Wearing a legacy

Lace created by my grandmother, Claudia Bishop Harsh.

This morning I put on my robe and reached for a purple stole. I have two… but I chose this one.

I pieced this stole last year from odds and ends and purchased purple swatches. Considering I had never created a stole before, it was a work of much guesswork and happy accidents.

As I wrote last year, I was a bit uncertain how to finish this stole. The embroidered findings of a cross or bread and cup would not show clearly on the piecework. And it needed something, oh… a little more personal! 

And then… as I rummaged and searched for the right finishing touches, I found the family heirloom lace and knew… a commercially created cross would not work. Carefully, I trimmed and sewed pieces of this lace on my stole. I would wear the handwork of my foremothers around my neck.

On Easter Sunday, I will wear more of my family’s heirloom lace on my white robe. As I pray and sing and offer Communion, I will again wear the legacy of my family’s faith. This lace trim, created by my great-aunt Maurine, was painstakingly sewn on late into the night on Holy Saturday last year.

In the basting stages last year: hand-tatted lace created by my Great-aunt Maurine Bishop.

Not everyone gets to wear their family’s love on their sleeve. I know that as I celebrate on Easter Sunday, I bring my family with me. My parents, grandparents, aunts and uncles, and cousins bring a sense of “grounding” to my faith. I wear a labor of love!

I serve from a place of privilege, for I know I am encouraged and prayed for, welcomed and loved. I worship in safety. I can express my beliefs without fear of persecution.

I wear a legacy… one that I hope to never forget.

Thanks be to God!

Set Free? Indeed!

SET FREE! Created at Twinbrook Baptist Church, Rockville, MD. (Photo credit Rev Deb Vaughn)

What holds you back? 
What habits seem to be unchangeable? 
What situation seems impossible? 

My answer to those questions would be different from yours… But this I do know:

A life in Christ, freed from the weight of guilt and sin and death is pretty wonderful. Even on the hard days. Even on the most tiring, frustrating days. Even when the answers to prayer are “no” instead of the much prayed-for “Yes!”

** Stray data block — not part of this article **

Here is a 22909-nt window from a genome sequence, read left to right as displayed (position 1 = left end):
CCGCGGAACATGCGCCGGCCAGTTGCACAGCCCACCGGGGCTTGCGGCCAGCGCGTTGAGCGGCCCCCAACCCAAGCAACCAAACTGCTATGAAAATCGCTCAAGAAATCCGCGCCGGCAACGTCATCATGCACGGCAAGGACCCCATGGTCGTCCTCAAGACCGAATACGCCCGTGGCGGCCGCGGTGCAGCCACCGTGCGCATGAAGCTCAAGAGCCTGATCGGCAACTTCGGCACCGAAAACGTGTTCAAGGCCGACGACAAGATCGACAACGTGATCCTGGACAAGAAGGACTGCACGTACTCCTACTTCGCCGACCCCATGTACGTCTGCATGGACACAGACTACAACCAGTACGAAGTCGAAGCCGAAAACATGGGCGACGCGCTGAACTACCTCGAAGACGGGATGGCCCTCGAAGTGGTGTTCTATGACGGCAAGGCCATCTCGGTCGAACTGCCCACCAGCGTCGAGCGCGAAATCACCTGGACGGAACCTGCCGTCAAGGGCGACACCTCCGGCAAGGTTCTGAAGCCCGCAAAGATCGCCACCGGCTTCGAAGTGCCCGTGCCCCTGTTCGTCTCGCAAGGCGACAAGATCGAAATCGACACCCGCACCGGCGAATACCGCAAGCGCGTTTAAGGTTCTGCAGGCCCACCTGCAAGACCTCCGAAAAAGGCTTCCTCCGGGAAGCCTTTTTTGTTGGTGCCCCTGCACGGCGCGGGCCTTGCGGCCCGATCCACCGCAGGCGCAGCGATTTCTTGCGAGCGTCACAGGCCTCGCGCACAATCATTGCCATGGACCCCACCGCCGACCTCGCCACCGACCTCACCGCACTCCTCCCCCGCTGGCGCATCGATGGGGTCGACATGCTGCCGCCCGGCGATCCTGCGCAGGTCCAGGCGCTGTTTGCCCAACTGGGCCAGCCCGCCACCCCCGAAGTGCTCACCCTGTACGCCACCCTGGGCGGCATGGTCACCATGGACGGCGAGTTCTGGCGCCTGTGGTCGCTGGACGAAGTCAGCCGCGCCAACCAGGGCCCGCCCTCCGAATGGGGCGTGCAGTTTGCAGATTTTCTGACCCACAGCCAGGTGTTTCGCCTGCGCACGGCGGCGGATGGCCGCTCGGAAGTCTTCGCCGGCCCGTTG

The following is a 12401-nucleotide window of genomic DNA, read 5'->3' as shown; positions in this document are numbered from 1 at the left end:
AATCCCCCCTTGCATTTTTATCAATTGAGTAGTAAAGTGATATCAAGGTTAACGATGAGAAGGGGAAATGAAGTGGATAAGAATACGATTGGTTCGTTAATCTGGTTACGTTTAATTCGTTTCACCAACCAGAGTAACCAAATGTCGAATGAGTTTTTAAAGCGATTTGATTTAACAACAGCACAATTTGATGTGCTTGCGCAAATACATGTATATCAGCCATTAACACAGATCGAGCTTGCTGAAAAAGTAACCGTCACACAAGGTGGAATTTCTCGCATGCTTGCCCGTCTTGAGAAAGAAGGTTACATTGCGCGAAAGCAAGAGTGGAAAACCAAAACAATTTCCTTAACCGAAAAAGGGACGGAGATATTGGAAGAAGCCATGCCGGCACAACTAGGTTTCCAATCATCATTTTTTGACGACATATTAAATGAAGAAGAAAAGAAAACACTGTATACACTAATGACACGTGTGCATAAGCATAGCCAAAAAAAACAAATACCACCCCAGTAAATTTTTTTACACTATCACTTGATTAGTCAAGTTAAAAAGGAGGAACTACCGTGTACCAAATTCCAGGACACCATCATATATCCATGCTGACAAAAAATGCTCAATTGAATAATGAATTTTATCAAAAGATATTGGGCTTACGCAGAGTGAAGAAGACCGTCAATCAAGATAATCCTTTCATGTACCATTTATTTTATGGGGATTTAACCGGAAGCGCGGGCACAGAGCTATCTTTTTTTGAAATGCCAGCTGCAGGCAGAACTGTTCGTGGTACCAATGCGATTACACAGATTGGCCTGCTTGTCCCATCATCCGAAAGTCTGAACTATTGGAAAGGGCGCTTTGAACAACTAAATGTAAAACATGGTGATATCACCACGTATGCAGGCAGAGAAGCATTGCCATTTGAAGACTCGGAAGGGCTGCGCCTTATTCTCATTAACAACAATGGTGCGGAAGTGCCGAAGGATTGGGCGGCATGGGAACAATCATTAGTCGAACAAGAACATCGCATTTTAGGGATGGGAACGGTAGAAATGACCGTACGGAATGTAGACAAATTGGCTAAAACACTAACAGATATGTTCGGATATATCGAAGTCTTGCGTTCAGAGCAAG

Set free! 

That’s the message of the resurrection! (Can I get an Alleluia?)

BOOK REVIEW: God for Us – Rediscovering the Meaning of Lent and Easter

god-for-usI went searching for a new Lenten reading guide that was more than just “here’s-a-verse-and-a-nice-thought.” I wanted something that caught my eye, that brought a sense of the Holy into its reflections, and that caused me to consider more thoughtfully the Passion Story.

I was delighted when I found this book! This is the companion volume to the devotional guide of the same name for Advent and Christmas. Like its companion, it brings new depth of meaning to this period in the church calendar. Writes Greg Pennoyer in the Preface:

If Advent/Christmas is a revelation of God’s presence with us, then  Lent/Easter is a revelation of God’s desire to use all of life for our wholeness and our healing — the revelation that he will pull life from death. (p. x)

I don’t know about you, but that pretty much captures a spiritual need that is frequently ignored by the world, and glossed over by the Church. After all, if we are living in a struggle and a world of pain, what difference does our faith make? When we sing “Victory in Jesus” and we feel like a defeated mess, where’s the joy and peace that everyone talks about at Christmas?

The book is designed to provide a guided reading of Scripture with stories, art, poetry and prayers. The book contains beautiful imagery and personal stories. It invites you to wander slowly, LENTE, through its pages. Just sitting and gazing that the various artists was a feast in itself! They represented centuries of the faithful, giving their creative touch to the biblical story.

In addition to the daily reflections, the book gives the history of the various Feasts and Fasts of Lent. As someone who only paid a cursory attention to these liturgical details, and who has ministered mainly in a non-liturgical environment, I particularly appreciated this background information. (Let’s face it, chaplains don’t get to do a lot of preaching — sadly — and many times it is not appropriate to offer religious services to the patients and families in our charge. That does not mean, however, that I do not need and want to ponder the depths and riches of my faith tradition!)

The Scripture quotations were from a variety of translations, which sometimes was a bit disjointed in terms of language style from week to week. However, I can appreciate the various translations  and the spectrum of faith traditions and practices that they represent (NIV, NASB, RSV, NRSV, NJB, KJV and The Message).

Each week has its own author, representing a broad spectrum within Christendom: Richard Rohr,  Laren Winner, Scott Cairns, James Schapp, Luci Shaw, and Kathleen Norris. The background on Feasts and Fasts was written by Beth Bevis. I am grateful for their faith, their giftedness, and for the beauty of this volume. And I can’t wait to read it in more detail in the coming weeks!


God For Us: Rediscovering the Meaning of Lent and Easter, Edited by Greg Pennoyer and Gregory Wolfe. Published by Paraclete Press, Brewster, Massachusetts. (c) 2014.

  • Hardcover: 224 pages
  • Publisher: Paraclete Press
  • ISBN-13: 978-1612613796

Disclosure of Material Connection: I purchased this book. The opinions I have expressed are my own. I am disclosing this in accordance with the Federal Trade Commission’s 16 CFR, Part 255 : “Guides Concerning the Use of Endorsements and Testimonials in Advertising.”